Feb 282012
 

Google Plus is a great service with many incredibly useful features. The problem with Google+ isn’t with the service itself. The problems with Google+ is with adoption.

The first of two problems preventing widespread adoption of Google Plus is the complete misunderstanding that Google Plus is actually a social network. Well it kind of is, but not in the way that Facebook is. And when you start to compare Google+ to Facebook, your comparing apples to oranges, and you’re going to lose in that comparison. As a closed network destination, Facebook has a lot more to offer than Google Plus. It’s easy to make the comparison because G+ has a way for users to post status updates and and a news stream to see what all their friends have posted. But that is not the true point of Google Plus. The true point, and biggest strength about Google Plus is that unlike Facebook, G+ is not a closed, self-contained system. G+ is not one location you go to. G+ is everywhere, all throughout the most popular sites around the internet. Unlike Facebook, you don’t have to go to a single destination to use it. Search Google and you’re using G+. Watch videos on YouTube and you’re using G+. Upload photos to Picasa and you’re using G+. Some have keenly described Google Plus as a “social layer” to the websites you’re already using. When you consider that Google Plus actually includes all of Google’s vast web empire, G+ is actually much larger than Facebook.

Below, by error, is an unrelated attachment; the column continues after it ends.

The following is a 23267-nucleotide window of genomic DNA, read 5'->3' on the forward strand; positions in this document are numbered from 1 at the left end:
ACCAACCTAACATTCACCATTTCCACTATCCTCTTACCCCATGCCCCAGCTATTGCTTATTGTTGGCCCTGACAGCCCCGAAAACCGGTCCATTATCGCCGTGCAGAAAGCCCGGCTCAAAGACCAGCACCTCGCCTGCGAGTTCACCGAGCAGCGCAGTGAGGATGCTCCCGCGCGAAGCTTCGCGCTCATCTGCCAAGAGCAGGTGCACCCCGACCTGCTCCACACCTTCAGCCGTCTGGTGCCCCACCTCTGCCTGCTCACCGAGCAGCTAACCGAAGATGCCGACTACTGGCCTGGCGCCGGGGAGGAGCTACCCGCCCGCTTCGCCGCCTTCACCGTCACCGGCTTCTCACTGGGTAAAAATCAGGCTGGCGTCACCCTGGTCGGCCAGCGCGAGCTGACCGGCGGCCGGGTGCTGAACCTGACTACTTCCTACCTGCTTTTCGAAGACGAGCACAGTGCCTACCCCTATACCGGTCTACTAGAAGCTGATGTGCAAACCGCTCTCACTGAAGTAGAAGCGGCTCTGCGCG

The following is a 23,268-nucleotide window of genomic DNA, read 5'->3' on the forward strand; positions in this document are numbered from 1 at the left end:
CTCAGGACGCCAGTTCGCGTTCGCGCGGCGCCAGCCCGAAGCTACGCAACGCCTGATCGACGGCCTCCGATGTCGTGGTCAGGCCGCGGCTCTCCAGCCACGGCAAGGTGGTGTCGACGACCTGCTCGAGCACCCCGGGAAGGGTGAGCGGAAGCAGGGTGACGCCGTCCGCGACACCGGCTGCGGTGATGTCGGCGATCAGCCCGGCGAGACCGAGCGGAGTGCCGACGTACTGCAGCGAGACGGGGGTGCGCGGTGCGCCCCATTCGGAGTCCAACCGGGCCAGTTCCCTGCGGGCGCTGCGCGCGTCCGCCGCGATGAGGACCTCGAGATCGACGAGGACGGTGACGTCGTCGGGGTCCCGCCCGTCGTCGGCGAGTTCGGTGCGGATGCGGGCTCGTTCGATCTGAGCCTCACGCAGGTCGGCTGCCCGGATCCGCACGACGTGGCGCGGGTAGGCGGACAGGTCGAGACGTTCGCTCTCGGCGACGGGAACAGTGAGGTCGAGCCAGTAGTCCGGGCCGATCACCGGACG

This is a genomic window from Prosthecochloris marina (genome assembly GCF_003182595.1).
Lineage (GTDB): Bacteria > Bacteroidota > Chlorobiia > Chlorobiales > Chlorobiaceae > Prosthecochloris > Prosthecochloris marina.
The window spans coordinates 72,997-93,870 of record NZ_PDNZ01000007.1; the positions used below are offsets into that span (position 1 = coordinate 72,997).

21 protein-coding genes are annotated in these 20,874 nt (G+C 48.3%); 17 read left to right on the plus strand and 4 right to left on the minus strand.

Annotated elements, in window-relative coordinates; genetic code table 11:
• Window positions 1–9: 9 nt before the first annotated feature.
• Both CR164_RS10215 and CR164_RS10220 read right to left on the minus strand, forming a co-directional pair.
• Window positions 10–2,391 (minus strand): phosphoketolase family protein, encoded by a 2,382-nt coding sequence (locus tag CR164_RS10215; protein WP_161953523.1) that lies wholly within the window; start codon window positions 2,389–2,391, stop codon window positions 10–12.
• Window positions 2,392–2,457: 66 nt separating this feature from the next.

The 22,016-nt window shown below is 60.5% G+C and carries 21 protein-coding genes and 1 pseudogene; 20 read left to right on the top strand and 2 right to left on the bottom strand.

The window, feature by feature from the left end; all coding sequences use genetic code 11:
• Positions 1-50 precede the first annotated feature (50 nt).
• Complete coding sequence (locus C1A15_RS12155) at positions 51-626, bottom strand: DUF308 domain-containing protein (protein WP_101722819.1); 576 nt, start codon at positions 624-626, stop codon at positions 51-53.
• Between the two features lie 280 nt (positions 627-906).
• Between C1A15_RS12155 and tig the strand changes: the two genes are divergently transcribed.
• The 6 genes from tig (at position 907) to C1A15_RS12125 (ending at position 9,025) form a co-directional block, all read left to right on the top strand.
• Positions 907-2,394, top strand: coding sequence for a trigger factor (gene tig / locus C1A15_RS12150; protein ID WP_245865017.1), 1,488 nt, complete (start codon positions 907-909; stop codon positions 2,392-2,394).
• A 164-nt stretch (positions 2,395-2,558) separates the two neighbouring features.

The other problem with Google+ is one that I haven’t seen anybody else write much about. It’s a problem that is easy for Google to fix instantly if they actually wanted to. The problem is their highly deceptive “suggestions” for people to connect to (add to their circles).

Everybody I know has at first mistakenly thought that those suggestions were people who were already on G+. I did this too. People see people they know as suggestions to their circles and don’t realize that those are all the people in their Gmail contacts list. They continue on to spam friends, family, and even business acquaintances who were not on Google Plus – never even heard of it before, and are then utterly confused. I for one will not connect to any new people on Google Plus anymore because I don’t want to spam my friends like that. And I’m definitely not alone. A lot of people I’ve spoken with about this are also refuse to add new people to their G+ circles anymore because they’ve been burned before by it. This may sound like a minor issue but Google needs more people to sign up for Google Plus and for those people to add other people to their circles. If everybody is afraid to add their friends and family to their circles then it completely kills the viral adoption of their service, draining the social aspect out of their social “network”.

If only Google would limit their circle suggestions to only contacts who were already on Google Plus, I (and others) would start using it again!

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